I think my takeaway from the two experiences, firstly being shamed for being a “problem customer” and secondly taking a chance on a brand/size outside my comfort zone, is to check in with yourself and trust your gut. I don’t think there’s any need to try to force a fitting experience to be a good one, especially if you’re getting bad vibes or you’re made to feel that you’re being difficult or annoying. On the other hand, if you’re getting otherwise great service, why not give something new a try, even if you’re sure it’s not going to work? After the success of the Maison Lejaby, I tried on an Evollove G-cup and a Chantelle G-cup, and yeah, those suckers were too small, as I would have expected. But because I listened to my fitter, now I have this totally awesome black lace bra that I can add to my stash of “Lingerie for when I become a fabulous lady detective in Australia in the 1920s“.

"Rockin Josephine" by Chantal Thomass

“Rockin’ Josephine” by Chantal Thomass. We just thought this was adorable.

The Atelier at Journelle is open by appointment only. Journelle has several NYC locations, as well as e-commerce. If you see a bra you want and it looks like your size is unavailable, just give Customer Service a call, and they can call up additional sizes from their brick-and-mortar locations, as well as place special orders.

18 Comments on Sweets Goes Shopping: A Continuing Education at the Atelier at Journelle

  1. Angela Friedman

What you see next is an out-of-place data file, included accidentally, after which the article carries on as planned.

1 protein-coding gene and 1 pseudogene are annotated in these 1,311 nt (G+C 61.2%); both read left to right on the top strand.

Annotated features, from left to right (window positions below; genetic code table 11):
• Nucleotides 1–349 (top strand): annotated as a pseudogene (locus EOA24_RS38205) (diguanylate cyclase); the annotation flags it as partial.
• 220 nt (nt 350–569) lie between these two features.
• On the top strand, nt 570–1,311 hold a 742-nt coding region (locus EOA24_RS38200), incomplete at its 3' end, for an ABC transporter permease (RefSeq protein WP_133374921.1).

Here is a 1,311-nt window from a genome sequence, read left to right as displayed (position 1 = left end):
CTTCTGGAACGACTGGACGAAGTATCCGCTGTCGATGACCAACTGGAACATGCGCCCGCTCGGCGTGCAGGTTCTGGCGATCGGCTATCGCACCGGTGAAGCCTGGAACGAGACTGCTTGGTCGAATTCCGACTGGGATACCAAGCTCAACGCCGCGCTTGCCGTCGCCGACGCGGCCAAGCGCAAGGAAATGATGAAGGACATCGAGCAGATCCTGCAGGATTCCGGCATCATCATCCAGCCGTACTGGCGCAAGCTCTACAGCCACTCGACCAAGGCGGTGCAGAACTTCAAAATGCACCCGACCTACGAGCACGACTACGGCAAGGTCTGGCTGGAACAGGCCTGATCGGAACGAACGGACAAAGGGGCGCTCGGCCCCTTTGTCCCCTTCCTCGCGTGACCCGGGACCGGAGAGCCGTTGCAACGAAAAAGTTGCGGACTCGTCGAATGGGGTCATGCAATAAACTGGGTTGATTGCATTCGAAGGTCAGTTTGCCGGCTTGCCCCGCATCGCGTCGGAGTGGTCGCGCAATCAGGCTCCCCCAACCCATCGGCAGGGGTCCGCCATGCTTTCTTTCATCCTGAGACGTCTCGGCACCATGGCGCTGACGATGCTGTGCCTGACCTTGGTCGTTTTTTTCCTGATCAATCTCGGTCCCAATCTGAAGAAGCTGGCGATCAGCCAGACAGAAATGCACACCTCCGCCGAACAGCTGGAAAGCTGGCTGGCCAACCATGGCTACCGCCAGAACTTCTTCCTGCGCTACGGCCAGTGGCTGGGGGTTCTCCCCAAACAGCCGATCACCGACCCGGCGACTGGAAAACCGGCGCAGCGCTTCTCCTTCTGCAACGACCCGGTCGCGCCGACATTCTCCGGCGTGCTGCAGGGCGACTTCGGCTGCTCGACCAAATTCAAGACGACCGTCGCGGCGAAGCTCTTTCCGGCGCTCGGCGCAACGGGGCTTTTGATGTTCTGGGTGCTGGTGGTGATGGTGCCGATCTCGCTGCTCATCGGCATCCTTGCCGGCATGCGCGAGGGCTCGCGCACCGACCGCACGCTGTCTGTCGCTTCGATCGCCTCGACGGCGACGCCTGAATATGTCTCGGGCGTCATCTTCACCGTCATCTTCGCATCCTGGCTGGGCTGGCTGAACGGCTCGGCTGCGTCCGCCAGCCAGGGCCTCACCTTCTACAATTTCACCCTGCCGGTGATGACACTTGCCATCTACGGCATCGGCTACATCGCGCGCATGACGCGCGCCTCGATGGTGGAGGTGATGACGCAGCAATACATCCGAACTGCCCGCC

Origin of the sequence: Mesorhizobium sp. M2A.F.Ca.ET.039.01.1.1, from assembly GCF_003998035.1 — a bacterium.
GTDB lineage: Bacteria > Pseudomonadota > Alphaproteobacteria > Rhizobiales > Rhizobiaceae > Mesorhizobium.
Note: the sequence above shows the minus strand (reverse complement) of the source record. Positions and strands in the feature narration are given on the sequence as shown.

April 29, 2014 at 10:31 am (5 years ago)

    Wow, what a lovely experience! I’m always very skeptical of bra fitters in general, probably because they’re usually largely untrained and often patronizing… but this sounds like the complete opposite and delightful in every way.

    Not going to lie, my favorite part was about the mimosa missing from your photo! 🙂

    Reply
    • Sweets
      April 29, 2014 at 11:41 am (5 years ago)

      I know, I’m often caught between trying not look like a condescending know it all whilst simultaneously trying to guage if I do, in fact, know more than the person fitting me. It’s a tricky line to walk!

      Reply
  2. Erica of A Sophisticated Pair
    April 29, 2014 at 1:02 pm (5 years ago)

    First, I love your reference to Miss Fisher’s murder mysteries. 😀 Secondly, as a retail owner myself, I don’t think you should take away that you are a problem customer or are thought of that way by most of us. Anyone who has ever worked retail (lingerie related or not) will tell you that there are some customers which make you want to go home and pour yourself a stiff drink (maybe two). Some do it intentionally; others do it by accident. There’s very little recourse either because retailers, especially small businesses, are so petrified of negative reviews or bad feedback that they will put up with abuse from customers just to keep their reputation. As a result, I think sometimes we vent in private to keep our sanity. With that in mind, I totally disagree with labeling or making sweeping generalizations about who is a “bad customer.” I have had two bra bloggers visit the shop now, and both were totally delightful. There’s no universal set of attributes which equates to a bad customer, and I think retailers do themselves a disservice by profiling or stereotyping their customers. For what it’s worth, most of the retailers I know personally do not feel this way either about bloggers or their customers in general. 🙂